The Brain

Brain Scans Reveal How Your Dog Really Feels

November 25, 2014 | by Stephen Luntz

Photo credit: Borbala Ferenczy. MRI machines are providing new insight into canine thinking, in this case at Eotvos Lorand University, Hungary

Humans love our dogs, but do dogs love us back? Or is their apparent enthusiasm just an evolved form of acting? Two teams have used MRI machines to provide answers.

We cannot, of course, know what dogs are thinking. But we can see the parts of the brains they are using in different situations, and this can be very revealing.

When humans are studied in this way researcher show them photos or videos to see what response it will elicit. But Gregory Berns of Emory University, Atlanta points out that “Olfaction is believed to be dogs’ most powerful and perhaps important sense.” Consequently he allowed twelve dogs from ten breeds to smell scents from strangers and people they knew and from other dogs while lying in an MRI machine. 

The study, published in March in Behavioral Processes, used only dogs that could be persuaded to lie still in the machine, so the sample may be a little skewed. Nevertheless, these good dogs responded more intensively to the smell of familiar humans than anything else, with scans showing the region of the brain known as the caudate nucleus was more active for this smell than even familiar dogs.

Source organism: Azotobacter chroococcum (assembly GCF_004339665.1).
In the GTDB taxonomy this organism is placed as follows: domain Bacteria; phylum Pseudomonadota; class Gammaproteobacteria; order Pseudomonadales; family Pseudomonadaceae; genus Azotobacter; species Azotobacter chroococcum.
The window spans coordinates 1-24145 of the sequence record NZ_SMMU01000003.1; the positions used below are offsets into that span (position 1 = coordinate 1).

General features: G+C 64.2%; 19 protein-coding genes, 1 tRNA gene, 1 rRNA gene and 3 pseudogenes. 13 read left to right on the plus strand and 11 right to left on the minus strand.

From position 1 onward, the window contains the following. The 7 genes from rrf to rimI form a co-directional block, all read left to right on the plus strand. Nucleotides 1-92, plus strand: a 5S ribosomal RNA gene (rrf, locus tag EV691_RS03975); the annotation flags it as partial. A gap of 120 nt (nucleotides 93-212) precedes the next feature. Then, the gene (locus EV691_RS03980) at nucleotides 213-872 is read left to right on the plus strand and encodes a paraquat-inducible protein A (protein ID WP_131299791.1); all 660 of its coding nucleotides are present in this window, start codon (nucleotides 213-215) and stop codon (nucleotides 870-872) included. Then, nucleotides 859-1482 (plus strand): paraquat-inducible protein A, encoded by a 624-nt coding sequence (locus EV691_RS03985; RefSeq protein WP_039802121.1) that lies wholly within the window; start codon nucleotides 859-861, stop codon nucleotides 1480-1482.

The caudate has multiple functions but in humans one is to react to visual beauty. It is known to be intensely active in the early stages of romantic love.

In irrelevant -- but too cute to leave out -- detail from the study, Berns and his co-authors reported the dogs “were all highly proficient at remaining in the chin rest [and] wearing ear muffs.”

Berns et al. The 12 dogs whose brains got more excited by smelling humans they knew than other familiar dogs.

In the same month, Attila Andics of Eotvos Lorand University in Budapest reported in Current Biology that dogs' brains respond to the emotional tone in our voices very much as humans do. “This is the first comparative neuroimaging study of a nonprimate species and humans,” Andics and his colleagues write. “Functional analogies were found between dog and human nonprimary auditory cortex.”

"It's very interesting to understand the tool kit that helps such successful vocal communication between two species," Andics told Brain.mic. 

Andics says the MRI work confirms what those who live with canines have noticed for generations. Dogs behave like babies when scared, running to humans they have formed a bond with, unlike animals like horses which are more likely to flee than seek support.

An even more startling observation of the extent to which dogs have bonded with humans is their tendency to look people in the eyes. Andic was part of a study that attempted to train wolves to do the same thing. Even when the wolves were raised by humans from pups they would not initiate eye contact with those that cared for them. Andics claims the only other animals inclined to make eye contact with humans are our primate relatives. 

"Bonding with owners is much more important for dogs than other pets," Andics said.

So far the brain scans have not been extended to cats. Possibly because everyone is afraid of what the results may reveal.

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